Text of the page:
Bad Preacher's Wife

home of Preachers' Wife Problems and the Gaming Christian

Let’s talk about… No more Virginity!

on June 7, 2013

I was 14 years old when I had my first had my innocent views about my youth group shattered. I was two states away from home, sleeping in a cabin with a very small group of High School girls. The talk was cute and revealing to begin with: who had dated whom and kissed whom when. Some talk about cheating- which I thought would be the most shocking part of the evening. And sneaking off during worship service! And then:

“Yeah, we did everything but have sex.”

Young me blinked. What? What did that mean?What else could there be between kissing and sex? I mean… after kissing you either stopped or had sex, right?

I didn’t know what it meant but it turned my stomach.

Something about it didn’t seem right, but I had no idea what that could be.

It was years later before I learned that among “Christian” young people there were all kinds of “alternatives” to sex. One- delivered with laughter at the notion- was a prophetic verse referring to something like a “back door”… which, of course! meant anal sex was completely on the menu for pre-marital “sexy fun-times”…. though the group I was with laughed and shook their heads at the ridiculousness…. that line was reputed to have worked! On actual Christian young people! How?!

How was it possible for Christian youth to engage one another sexually and believe they were still avoiding sin?

There are an awful lot of reasons for it, many of which I bought into myself when I was younger. Today the only reason I’m covering is this:

The Concept of Virginity

“But Bad Preacher’s Wife!” you say, “You can’t mean that! Virginity is wonderful! We need to teach our children about it! They are supposed to be virgins for their wedding nights!”

Erm- yes and no. Let me explain before you stone me.

1. What is “Sex”?

Laci Green, who runs a channel on YouTube called “Sex +” (which intentionally can be read as both “Sex Plus” and “Sex Positive”) says in her video, “What counts as sex?”:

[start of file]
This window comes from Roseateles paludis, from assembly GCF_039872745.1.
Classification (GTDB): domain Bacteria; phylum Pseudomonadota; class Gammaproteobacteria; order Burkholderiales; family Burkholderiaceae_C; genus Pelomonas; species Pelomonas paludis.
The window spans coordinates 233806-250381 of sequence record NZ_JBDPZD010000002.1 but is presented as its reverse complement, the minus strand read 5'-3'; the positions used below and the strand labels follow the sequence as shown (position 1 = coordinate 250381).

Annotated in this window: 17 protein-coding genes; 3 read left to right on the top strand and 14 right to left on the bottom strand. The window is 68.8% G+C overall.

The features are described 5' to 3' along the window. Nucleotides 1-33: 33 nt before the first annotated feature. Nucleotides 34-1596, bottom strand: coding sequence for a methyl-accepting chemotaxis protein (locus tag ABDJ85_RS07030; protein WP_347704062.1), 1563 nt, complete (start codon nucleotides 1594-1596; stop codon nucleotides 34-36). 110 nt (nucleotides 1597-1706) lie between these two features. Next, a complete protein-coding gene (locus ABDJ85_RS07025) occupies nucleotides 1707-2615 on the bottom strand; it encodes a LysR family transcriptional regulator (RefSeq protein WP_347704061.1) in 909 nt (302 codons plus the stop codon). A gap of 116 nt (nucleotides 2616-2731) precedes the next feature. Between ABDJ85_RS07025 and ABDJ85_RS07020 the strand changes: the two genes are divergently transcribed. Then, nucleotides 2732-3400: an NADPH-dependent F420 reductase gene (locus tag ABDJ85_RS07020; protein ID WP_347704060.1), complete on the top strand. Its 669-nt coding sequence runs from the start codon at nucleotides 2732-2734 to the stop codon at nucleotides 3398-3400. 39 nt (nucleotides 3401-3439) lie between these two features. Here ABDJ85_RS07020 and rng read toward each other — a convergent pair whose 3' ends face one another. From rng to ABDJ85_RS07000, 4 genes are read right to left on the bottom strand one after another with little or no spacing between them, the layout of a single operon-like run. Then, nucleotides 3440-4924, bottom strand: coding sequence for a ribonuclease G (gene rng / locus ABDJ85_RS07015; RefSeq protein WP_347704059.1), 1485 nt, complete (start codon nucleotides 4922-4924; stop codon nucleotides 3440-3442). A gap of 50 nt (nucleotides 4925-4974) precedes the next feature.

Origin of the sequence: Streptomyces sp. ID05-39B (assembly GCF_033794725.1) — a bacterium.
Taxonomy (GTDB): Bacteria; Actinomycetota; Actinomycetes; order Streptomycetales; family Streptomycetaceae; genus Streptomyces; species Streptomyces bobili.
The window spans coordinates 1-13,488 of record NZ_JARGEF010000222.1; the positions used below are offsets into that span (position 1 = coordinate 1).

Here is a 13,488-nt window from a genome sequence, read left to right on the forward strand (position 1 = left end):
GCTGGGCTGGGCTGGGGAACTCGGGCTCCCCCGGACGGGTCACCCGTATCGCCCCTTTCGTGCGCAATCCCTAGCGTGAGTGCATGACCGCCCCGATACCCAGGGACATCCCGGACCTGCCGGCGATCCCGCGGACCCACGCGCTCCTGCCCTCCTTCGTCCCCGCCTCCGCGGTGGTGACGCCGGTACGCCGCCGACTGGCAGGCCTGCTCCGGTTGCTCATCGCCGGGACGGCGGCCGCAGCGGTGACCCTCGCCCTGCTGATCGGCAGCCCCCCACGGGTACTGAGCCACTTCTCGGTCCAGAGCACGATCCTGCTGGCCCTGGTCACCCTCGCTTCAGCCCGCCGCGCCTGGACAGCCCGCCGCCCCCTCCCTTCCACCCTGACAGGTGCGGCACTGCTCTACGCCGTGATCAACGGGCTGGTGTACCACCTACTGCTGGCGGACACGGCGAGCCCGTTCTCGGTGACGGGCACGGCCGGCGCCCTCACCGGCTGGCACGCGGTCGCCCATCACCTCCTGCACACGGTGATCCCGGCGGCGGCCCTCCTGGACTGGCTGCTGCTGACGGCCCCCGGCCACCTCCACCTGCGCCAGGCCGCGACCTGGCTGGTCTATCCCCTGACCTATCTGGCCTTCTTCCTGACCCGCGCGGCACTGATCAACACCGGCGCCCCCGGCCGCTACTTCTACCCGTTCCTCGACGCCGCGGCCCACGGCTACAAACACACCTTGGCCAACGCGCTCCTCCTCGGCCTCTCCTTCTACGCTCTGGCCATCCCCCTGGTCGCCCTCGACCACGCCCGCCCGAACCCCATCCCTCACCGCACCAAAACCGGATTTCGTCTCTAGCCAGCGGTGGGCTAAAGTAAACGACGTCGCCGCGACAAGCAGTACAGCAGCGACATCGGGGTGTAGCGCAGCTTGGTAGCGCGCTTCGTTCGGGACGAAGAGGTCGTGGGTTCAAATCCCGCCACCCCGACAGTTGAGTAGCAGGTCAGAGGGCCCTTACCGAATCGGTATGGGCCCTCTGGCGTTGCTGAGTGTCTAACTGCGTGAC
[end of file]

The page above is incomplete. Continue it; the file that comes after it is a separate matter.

“Some might argue that an objective way to look at virginity is whether or not you have a hymen. But a hymen can break from a lot of things and this doesn’t include men, either… I’m sure that many of you have heard of the notion of virginity as being penis-in-vagina- which is why I get so many lesbians emailing me asking me if they will ever loose their virginity!

As you can see, the common way we define sex is not very inclusive of gay people, of trans* people – of pretty much anyone is who is not a straight, cis-gendered person. Are all of these people incapable of having sex? Mmm… I don’t think so!”

Green may be approaching this definition from a completely secular worldview… but she is far from wrong on this. What my naive 14-year-old-self didn’t realize in that cabin was that while she was completely clueless, she was also a little bit right. Though I had no concept of the wide world of sex then, for years I lumped everything beyond kissing and “making out” as sex. My slightly-less-simplistic definition of “sex” is rather close to Green’s:

“[G]iving pleasure to someone’s body or receiving pleasure through the genitals.”

This definition far better fits the definition of sex than the idea of heterosexual intercourse that has been used for years by traditional Christian education. It is broad enough to cover not just heterosexual teenagers “fooling around” but to cover the variety of sexual opportunities (and pressures) teenagers are facing these days.*

The Word: Virginity

“Virginity” is a concept used to denote the state of someone who has yet to have sex and is a fine, functional word in that way. But… well, there are a few things I’d like to comment on:

If “Virgin” is what you are pre-sex… what are you after sex? This is a lacuna – word that doesn’t exist that probably should. See the notes at the bottom for more. I find this words’ lack of existence to be a very significant thing.

Virginity is… lost? Where does it go? You lose nothing during sex- you only gain things. True- these are not always positive gains. But the language that has always been used in association with Virginity implies it is something tangible that is somehow lost irrevocably after sex.

The Problem with Virginity